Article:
Harry Redknapp finally walked out on QPR this week, citing impending knee surgery for his reason to quit.
It had absolutely nothing to do with the Londoners being in the relegation zone and having failed to win away all season. Absolutely not. Nuh-uh.
So we thought we'd take a look at football’s best ever excuses. We narrowed it down to these 11...
1. Mancini lacks “holistic approach”
There are many reasons why a manager can be fired. Not winning enough trophies, not avoiding relegation, failing to connect with the fans… but to lose your job because you’re not holistic enough, which was the reason given by Manchester City when they began their search for a new manager, was… odd.
2. No ball boys!
There wasn’t a great deal for Jose Mourinho to smile about during his time in Madrid. Another defeat by Barcelona at Camp Nou led the two-time Champions League winning boss to blame the lack of ball boys in the second half.
3. Grey day for United
Perhaps the most infamous excuse on this list comes from Manchester United, who claimed that their grey kit was to blame for the 3-0 scoreline at half time against Southampton in 1996. Alex Ferguson ordered his players to change colours at half time and, despite a slight improvement, they lost the game 3-1. “I told them to get changed at half time,” said Ferguson after the loss at the Dell. “They couldn’t see each other in that grey kit”.
4. Frogs to blame for Ukraine loss
Ukraine opened their 2006 World Cup campaign with a crushing 4-0 loss to Spain in Leipzig. And it was all down to the frogs outside the team’s hotel. Defender Vladislav Vashchuk explains: "Because of the frogs croaking we hardly got a wink of sleep. We all agreed that we would take some sticks and go and hunt them." Clearly the hunting expedition didn’t quite go to plan.
5. Dalglish blames bouncy balls
While manager of Newcastle, Kenny Dalglish rolled out this wonderful excuse as the reason for his team’s draw with non-league Stevenage Borough in the 1998 FA Cup. “The balls were too bouncy,” said a frustrated King Kenny.
David James was known for the odd clanger in the mid-'90s, but when he conceded three against Newcastle, his excuse surprised everyone: “I was on the PlayStation for hours on end last night. I was too busy playing Tekken II and Tomb Raider”
7. Card tricks
Frank Rijkaard’s Netherlands made a bad start to the 2000 European Championship and, when quizzed about it, he revealed that his players do not have their mind on the football. "My players prefer to play cards and have been taking little interest in what is happening elsewhere and that has disappointed me."
8. Wenger didn’t see it
Wenger is so good at not seeing things that he’s made it into something of an art form. Here’s a few of his best “I didn’t see it” moments…
- "I did not know anything about it. I didn't see it." …after an altercation between Nicklas Bendtner and Emmanuel Adebayor in 2008.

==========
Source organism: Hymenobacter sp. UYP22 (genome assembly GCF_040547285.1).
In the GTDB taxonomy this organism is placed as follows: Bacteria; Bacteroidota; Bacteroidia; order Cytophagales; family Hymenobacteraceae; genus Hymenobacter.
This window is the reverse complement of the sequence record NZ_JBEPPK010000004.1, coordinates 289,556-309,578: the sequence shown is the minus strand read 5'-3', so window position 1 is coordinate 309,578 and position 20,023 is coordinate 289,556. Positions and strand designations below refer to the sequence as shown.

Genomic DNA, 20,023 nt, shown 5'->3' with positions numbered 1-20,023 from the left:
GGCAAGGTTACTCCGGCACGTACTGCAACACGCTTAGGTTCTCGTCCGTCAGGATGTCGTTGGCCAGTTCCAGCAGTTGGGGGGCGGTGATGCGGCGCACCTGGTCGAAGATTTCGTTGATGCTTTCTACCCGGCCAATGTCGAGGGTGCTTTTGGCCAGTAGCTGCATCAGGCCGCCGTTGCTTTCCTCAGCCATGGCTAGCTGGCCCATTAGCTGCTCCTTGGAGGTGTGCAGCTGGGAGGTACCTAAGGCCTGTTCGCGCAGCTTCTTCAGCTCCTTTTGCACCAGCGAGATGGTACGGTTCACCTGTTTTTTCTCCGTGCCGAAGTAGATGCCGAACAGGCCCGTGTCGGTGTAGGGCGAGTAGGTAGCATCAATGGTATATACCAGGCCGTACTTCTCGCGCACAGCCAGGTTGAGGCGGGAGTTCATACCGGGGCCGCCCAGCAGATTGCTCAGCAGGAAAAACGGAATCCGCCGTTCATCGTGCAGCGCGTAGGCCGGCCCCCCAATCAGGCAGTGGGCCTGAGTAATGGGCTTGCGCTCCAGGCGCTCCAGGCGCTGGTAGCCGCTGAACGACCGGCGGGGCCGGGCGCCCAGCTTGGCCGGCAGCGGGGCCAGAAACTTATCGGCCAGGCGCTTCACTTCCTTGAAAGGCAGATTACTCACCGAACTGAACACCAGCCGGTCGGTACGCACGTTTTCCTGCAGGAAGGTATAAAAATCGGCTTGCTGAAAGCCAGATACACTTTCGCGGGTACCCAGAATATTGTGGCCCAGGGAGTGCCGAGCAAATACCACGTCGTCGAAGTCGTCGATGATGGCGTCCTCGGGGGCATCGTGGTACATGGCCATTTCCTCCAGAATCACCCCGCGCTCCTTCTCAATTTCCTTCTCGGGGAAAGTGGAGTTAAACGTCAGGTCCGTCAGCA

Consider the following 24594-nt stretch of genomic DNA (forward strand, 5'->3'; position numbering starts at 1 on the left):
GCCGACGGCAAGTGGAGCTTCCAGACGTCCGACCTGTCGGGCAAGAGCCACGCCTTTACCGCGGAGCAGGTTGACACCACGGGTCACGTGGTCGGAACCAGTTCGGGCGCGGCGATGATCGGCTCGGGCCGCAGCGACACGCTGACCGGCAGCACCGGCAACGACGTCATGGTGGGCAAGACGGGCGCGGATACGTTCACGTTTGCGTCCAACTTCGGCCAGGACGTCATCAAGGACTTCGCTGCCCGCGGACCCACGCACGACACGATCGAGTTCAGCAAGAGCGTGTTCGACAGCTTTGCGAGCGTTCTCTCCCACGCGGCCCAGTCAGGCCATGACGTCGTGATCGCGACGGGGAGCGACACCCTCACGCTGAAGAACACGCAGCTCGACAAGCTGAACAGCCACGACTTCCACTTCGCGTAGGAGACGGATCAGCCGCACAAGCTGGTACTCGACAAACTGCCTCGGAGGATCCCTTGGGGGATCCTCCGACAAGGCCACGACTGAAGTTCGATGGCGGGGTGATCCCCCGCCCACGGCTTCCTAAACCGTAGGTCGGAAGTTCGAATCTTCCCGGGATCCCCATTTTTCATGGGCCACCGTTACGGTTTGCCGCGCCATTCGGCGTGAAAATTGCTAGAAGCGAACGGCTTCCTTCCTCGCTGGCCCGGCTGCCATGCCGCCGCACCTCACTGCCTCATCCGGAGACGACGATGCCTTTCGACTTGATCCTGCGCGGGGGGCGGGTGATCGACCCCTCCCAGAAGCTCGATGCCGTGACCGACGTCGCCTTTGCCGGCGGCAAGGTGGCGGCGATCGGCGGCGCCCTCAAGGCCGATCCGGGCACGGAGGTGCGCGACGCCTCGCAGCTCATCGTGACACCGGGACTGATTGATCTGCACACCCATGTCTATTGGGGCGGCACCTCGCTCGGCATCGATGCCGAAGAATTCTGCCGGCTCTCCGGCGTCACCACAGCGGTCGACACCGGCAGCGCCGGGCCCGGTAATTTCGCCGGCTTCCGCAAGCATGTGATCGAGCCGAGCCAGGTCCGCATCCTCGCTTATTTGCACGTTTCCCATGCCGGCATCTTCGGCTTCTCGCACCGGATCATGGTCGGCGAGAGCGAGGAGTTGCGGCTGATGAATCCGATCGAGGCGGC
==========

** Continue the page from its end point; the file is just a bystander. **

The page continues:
- "I do not want to score offside goals but I didn't see that, frankly." …after Robin van Persie’s offside goal at Stamford Bridge in 2008 was allowed to stand.
- "I don't know about food throwing. I did not see if something was thrown – you'll have to ask someone else, because I don't know." …after the infamous Old Trafford ‘Pizzagate’ incident in 2004.
- "I know nothing about that at all. I'm sorry, I can't speak about something I haven't seen." …after Cesc Fabregas was seen spitting at another player in 2009.
- "I didn't see Sol's challenge." …after Sol Campbell’s heavy challenge on Djemba-Djemba in the 2003 Community Sheld.
- "I didn't see the picture." …after a tabloid photo showed William Gallas smoking in 2008.
You get the idea.
9. Cheerleaders too distracting
Anyone who has been to Selhurst Park for a Crystal Palace game in recent years will tell you “The Crystals” are a fine addition to the pre-game entertainment. Everyone except one unnamed Palace fan, who claimed the eye-catching ladies are putting the players off their game. “When they come out waving their pom-poms I just hang my head,” he said. “They put everyone off the game – you see the players eyeing them up when they should be focusing on the game. The sooner they go the better.”
10. I Don’t Like Fridays
The 1989 title came down to one game: Liverpool vs Arsenal at Anfield. It was a winner-takes-all clash that took place on a Friday, rather than a Saturday. Arsenal won and Liverpool defender Alan Hansen later blamed Liverpool's defeat on the fact it was played on a Friday, not a Saturday. Pull the other one, Alan!
Raheem Sterling’s admission that he asked not to play for England in Estonia last year because he was tired raised a few eyebrows. How can a 19-year-old be tired, we hear you ask. Well, Roy Hodgson gave him the night off and it led to another war of words between the England coach and Liverpool boss Brendan Rodgers.